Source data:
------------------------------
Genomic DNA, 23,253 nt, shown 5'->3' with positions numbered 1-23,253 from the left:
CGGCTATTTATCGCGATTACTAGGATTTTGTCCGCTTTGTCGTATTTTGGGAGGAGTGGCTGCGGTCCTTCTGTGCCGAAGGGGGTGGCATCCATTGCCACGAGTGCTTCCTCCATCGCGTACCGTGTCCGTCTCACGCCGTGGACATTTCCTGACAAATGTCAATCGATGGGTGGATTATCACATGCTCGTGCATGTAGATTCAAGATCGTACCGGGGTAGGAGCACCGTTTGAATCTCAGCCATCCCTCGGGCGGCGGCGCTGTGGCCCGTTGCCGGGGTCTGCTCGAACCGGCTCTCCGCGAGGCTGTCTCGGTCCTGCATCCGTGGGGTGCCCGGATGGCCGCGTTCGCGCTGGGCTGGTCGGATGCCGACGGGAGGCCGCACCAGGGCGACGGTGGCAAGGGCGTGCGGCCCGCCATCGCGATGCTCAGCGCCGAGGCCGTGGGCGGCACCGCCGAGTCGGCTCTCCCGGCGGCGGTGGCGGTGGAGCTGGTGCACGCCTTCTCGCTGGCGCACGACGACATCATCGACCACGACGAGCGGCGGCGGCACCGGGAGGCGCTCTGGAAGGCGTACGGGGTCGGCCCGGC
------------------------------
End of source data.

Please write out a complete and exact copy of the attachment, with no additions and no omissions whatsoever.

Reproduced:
Genomic DNA, 23,253 nt, shown 5'->3' with positions numbered 1-23,253 from the left:
CGGCTATTTATCGCGATTACTAGGATTTTGTCCGCTTTGTCGTATTTTGGGAGGAGTGGCTGCGGTCCTTCTGTGCCGAAGGGGGTGGCATCCATTGCCACGAGTGCTTCCTCCATCGCGTACCGTGTCCGTCTCACGCCGTGGACATTTCCTGACAAATGTCAATCGATGGGTGGATTATCACATGCTCGTGCATGTAGATTCAAGATCGTACCGGGGTAGGAGCACCGTTTGAATCTCAGCCATCCCTCGGGCGGCGGCGCTGTGGCCCGTTGCCGGGGTCTGCTCGAACCGGCTCTCCGCGAGGCTGTCTCGGTCCTGCATCCGTGGGGTGCCCGGATGGCCGCGTTCGCGCTGGGCTGGTCGGATGCCGACGGGAGGCCGCACCAGGGCGACGGTGGCAAGGGCGTGCGGCCCGCCATCGCGATGCTCAGCGCCGAGGCCGTGGGCGGCACCGCCGAGTCGGCTCTCCCGGCGGCGGTGGCGGTGGAGCTGGTGCACGCCTTCTCGCTGGCGCACGACGACATCATCGACCACGACGAGCGGCGGCGGCACCGGGAGGCGCTCTGGAAGGCGTACGGGGTCGGCCCGGC